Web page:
I remember I don’t remember being hung-over

I have little, VERY little, memories of my childhood or adolescence – or adulthood for that matter.  It concerned me when a therapist colleague said “not remembering” was an indication of repressed memory probably of horrible childhood trauma.  Ai yiiii yiiiiii.  Maybe I was beaten, or worse, and all these years believing I had nice parents.

I told a psychiatrist friend about my memory “affliction”thinking he would suggest decades of psycho-analysis at best and in-patient treatment at worst.  He looked passively at me and without the slightest hesitation said, “All that indicates is your childhood was boring.”

This is one of my aha moments that I DO remember and spurred me to investigate the neuro-biology of emotion.  What does that have to do with hang-over?  Read on!

Hung Over by Peggy

Excerpts from:

You already know without a doubt that most of your memories are ones that were highly emotional experiences.

“Emotional experiences can induce physiological and internal brain states that persist for long periods of time after the emotional events have ended, a team of New York University scientists has found. This study, which appears in the journal Nature Neuroscience,also shows that this emotional “hangover” influences how we attend to and remember future experiences.”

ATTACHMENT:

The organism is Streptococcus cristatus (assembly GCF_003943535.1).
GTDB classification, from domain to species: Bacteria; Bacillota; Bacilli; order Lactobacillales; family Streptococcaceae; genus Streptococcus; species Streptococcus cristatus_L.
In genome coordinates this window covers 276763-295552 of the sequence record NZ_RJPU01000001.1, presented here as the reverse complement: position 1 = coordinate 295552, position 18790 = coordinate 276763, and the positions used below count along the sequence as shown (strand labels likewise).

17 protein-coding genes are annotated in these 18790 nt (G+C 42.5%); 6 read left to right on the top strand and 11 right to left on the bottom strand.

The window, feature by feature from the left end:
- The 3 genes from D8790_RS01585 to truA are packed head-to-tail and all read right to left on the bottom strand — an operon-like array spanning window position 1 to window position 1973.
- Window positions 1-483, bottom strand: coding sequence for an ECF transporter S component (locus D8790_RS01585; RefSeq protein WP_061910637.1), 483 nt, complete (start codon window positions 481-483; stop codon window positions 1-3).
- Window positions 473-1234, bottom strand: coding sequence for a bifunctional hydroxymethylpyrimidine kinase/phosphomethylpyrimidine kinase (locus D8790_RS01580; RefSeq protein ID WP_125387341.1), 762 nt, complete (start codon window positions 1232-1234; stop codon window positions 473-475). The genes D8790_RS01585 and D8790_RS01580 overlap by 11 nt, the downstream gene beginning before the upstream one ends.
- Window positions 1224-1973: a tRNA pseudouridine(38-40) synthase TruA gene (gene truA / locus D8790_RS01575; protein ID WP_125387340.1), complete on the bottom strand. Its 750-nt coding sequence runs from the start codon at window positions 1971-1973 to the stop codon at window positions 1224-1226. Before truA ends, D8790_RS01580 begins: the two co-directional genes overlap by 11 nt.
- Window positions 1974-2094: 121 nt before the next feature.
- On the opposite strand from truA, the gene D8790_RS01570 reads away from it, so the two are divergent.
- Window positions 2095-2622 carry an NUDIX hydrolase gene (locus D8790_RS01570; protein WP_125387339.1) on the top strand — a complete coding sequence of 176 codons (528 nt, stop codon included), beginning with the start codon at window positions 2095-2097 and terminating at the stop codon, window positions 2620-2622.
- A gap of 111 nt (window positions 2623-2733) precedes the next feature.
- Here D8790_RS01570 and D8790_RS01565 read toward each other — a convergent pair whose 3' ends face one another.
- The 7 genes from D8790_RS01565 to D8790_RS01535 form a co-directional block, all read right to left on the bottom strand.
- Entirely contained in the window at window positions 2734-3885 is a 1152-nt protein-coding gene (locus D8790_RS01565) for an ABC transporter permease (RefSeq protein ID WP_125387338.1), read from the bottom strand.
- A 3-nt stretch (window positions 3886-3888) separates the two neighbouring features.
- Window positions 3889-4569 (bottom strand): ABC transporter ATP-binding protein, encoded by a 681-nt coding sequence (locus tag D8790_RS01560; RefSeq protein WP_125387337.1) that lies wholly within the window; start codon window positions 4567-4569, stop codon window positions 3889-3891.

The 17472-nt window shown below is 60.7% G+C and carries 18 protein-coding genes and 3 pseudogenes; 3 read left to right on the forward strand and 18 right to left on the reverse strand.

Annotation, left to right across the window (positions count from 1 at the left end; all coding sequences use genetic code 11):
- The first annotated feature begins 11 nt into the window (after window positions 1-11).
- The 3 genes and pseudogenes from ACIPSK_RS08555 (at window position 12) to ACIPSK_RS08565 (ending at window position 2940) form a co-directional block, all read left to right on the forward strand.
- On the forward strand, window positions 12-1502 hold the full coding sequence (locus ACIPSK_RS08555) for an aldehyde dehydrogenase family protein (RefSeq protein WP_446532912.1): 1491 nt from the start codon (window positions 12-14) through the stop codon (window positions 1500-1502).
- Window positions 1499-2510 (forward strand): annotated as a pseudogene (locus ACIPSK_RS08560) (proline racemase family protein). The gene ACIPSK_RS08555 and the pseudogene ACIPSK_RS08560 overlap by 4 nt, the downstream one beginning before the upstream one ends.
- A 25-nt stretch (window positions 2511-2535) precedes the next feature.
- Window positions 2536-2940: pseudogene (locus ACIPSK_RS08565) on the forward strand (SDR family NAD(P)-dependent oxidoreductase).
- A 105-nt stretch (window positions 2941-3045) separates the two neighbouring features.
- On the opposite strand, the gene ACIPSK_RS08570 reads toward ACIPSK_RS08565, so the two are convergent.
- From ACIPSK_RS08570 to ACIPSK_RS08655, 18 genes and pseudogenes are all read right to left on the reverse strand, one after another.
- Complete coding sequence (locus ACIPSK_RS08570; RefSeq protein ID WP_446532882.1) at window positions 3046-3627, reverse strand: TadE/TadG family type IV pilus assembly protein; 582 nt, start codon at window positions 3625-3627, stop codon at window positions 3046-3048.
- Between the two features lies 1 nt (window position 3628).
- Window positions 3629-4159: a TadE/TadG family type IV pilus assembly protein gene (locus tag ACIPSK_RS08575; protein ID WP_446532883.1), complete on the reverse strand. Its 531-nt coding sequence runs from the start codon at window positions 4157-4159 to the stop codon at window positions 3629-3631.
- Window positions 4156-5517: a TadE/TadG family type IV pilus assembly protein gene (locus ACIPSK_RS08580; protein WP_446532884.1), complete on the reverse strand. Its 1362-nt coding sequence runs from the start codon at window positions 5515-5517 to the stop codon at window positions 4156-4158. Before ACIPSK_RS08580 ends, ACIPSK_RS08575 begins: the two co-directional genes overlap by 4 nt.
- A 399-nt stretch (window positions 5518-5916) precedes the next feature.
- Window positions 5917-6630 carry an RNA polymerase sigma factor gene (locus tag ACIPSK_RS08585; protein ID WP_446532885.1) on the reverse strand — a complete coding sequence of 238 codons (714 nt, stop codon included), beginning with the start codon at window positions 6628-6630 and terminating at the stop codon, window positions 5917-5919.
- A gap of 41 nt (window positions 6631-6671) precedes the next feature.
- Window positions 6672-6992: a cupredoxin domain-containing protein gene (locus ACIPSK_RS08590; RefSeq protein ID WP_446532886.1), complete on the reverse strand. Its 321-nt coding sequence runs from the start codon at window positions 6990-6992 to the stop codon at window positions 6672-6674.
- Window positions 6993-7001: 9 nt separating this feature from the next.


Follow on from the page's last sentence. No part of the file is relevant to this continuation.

“How we remember events is not just a consequence of the external world we experience, but is also strongly influenced by our internal states–and these internal states can persist and color future experiences,”explains Lila Davachi, an associate professor in NYU’s Department of Psychology and Center for Neural Science and senior author of the study.”

“‘Emotion’ is a state of mind, . . . findings make clear that our cognition is highly influenced by preceding experiences and, specifically, that emotional brain states can persist for long periods of time.”’

” . . . data showed that the brain states associated with emotional experiences carried over for 20 to 30 minutes and influenced the way the subjects processed and remembered future experiences that are not emotional.”

“We see that memory for non-emotional experiences is better if they are encountered after an emotional event,” observes Davachi.

I’m so relieved!  Not only wasn’t I beaten . . . or worse . . .  the biggest hang-over I’ve experienced was the result of my exceptionally boring life.

(jw)

Initially posted on CATNIPblog.com

*To read the entire article, who the authors are and the research behind it click HERE.

Sunday Sermon, Part IV, Two Wings of a Bird

“Science is not only compatible with spirituality; it is a profound source of spirituality. When we recognize our place in an immensity of light-years and in the passage of ages, when we grasp the intricacy, beauty, and subtlety of life, then that soaring feeling, that sense of elation and humility combined, is surely spiritual … “

Carl Sagan (1934-1996)

Hold up your hand for just a second.  Feel anything?

At any given second 100 trillion neutrinos are passing through your body  . . .RIGHT NOW.

The majority of neutrinos in the vicinity of the Earth are from nuclear reactions in the Sun. The solar neutrino flux for us on Earth is about 65 billion neutrinos, passing through just one square centimeter of area on earth, every second.  That’s a lot of neutrinos and we are not able to see them, sense them nor understand them.

There is so much, too much, that is not perceivable to our limited senses nor explainable by our reason.